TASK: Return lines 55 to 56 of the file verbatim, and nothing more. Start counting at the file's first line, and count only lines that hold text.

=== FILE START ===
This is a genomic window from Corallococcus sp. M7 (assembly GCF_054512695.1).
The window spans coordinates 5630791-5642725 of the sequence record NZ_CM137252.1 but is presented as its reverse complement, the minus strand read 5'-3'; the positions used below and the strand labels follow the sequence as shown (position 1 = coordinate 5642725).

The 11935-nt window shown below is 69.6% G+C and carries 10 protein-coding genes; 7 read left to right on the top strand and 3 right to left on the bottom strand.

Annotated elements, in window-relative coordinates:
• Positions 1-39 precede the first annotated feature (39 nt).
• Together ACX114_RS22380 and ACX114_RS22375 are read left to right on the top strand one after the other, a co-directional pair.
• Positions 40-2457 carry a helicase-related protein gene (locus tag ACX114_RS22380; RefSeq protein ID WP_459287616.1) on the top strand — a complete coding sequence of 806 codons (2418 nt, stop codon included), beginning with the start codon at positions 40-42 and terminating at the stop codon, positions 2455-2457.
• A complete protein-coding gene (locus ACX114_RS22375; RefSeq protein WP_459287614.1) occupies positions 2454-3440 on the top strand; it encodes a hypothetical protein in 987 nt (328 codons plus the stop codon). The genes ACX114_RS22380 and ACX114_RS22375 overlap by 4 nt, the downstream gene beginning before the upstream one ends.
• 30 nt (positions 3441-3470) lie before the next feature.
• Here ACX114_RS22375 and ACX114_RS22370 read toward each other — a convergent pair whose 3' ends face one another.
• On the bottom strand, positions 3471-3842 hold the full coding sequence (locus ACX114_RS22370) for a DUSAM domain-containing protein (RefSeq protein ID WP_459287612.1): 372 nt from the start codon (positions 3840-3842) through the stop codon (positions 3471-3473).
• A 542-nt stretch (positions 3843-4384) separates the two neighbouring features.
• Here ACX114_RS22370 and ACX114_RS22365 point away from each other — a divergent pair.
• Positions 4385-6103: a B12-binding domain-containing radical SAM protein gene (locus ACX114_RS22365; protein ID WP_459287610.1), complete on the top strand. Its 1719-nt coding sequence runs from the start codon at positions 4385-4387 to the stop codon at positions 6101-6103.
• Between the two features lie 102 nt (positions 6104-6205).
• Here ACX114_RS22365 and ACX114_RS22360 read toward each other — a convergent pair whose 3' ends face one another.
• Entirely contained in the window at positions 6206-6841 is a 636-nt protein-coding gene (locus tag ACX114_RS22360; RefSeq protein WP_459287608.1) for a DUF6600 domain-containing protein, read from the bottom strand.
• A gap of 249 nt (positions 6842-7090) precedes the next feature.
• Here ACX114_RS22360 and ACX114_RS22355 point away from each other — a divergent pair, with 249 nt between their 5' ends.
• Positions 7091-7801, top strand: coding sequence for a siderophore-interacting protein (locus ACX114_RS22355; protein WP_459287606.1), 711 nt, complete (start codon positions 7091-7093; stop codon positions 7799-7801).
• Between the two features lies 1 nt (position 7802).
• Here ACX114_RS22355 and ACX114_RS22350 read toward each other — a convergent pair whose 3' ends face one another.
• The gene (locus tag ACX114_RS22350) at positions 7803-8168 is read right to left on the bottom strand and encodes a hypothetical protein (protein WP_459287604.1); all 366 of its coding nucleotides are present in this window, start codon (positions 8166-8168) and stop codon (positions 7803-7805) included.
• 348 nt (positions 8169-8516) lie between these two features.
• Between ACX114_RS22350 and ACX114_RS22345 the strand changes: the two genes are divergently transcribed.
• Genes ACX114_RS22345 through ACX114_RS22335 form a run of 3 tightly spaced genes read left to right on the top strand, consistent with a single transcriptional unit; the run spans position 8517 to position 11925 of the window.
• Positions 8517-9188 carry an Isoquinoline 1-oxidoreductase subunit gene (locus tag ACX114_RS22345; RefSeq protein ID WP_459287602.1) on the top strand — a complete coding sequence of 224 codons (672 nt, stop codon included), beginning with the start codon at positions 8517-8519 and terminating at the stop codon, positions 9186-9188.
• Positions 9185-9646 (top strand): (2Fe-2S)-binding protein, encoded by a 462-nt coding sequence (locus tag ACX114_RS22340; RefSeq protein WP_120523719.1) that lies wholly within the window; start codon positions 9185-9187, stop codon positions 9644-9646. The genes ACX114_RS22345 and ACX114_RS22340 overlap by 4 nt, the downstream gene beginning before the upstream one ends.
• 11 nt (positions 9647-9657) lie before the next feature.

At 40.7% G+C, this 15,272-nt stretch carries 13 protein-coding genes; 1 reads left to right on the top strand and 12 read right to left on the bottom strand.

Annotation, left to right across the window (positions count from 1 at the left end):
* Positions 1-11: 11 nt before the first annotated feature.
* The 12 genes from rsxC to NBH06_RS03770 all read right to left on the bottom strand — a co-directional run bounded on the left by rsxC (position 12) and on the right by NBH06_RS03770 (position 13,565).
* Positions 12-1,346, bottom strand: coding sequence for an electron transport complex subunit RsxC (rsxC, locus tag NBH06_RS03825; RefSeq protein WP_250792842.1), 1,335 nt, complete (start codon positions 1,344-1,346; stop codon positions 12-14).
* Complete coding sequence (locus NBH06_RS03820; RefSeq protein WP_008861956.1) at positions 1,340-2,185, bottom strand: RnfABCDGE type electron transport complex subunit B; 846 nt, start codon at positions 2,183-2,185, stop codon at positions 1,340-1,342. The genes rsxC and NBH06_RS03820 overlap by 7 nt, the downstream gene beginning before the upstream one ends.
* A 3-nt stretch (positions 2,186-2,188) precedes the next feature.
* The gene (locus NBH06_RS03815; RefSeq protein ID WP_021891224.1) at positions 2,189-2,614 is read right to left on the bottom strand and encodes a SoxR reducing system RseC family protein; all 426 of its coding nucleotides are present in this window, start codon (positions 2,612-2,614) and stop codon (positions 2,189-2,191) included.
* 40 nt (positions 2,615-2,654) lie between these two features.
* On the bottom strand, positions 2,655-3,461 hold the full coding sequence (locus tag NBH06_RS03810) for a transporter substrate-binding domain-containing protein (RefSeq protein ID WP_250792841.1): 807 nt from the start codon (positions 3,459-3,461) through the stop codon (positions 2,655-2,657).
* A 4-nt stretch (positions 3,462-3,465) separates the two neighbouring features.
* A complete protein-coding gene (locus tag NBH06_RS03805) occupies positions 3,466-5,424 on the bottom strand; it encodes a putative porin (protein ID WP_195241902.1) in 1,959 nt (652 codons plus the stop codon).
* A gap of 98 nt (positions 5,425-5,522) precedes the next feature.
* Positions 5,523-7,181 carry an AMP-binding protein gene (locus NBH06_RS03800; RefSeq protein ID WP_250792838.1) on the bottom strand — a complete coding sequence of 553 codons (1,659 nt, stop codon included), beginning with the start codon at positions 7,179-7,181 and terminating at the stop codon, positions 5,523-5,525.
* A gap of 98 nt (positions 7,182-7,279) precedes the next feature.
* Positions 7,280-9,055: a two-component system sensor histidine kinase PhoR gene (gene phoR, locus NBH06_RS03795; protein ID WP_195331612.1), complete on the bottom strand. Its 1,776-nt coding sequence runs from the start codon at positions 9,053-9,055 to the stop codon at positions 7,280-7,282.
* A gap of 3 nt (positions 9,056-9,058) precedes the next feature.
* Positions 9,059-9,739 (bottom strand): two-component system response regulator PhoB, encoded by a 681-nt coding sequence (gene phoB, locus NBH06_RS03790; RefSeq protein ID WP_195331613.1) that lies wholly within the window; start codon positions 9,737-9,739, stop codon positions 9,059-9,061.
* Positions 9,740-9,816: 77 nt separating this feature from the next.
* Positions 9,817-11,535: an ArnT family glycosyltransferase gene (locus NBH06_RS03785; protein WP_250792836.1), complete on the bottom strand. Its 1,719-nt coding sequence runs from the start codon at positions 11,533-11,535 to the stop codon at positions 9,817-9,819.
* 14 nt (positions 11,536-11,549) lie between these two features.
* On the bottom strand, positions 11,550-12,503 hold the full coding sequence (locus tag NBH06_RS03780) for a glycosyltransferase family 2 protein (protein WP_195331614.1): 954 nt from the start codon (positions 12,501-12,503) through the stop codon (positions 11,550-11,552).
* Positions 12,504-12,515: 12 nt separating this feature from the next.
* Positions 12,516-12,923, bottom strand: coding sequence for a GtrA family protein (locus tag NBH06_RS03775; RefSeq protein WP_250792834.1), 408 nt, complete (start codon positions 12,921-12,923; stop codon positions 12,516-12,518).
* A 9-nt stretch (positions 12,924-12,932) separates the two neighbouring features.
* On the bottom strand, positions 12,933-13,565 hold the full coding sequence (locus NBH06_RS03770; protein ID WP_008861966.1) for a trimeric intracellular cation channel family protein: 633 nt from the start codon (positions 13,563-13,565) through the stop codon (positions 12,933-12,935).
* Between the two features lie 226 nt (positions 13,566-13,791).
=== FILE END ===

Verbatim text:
* On the bottom strand, positions 12,933-13,565 hold the full coding sequence (locus NBH06_RS03770; protein ID WP_008861966.1) for a trimeric intracellular cation channel family protein: 633 nt from the start codon (positions 13,563-13,565) through the stop codon (positions 12,933-12,935).
* Between the two features lie 226 nt (positions 13,566-13,791).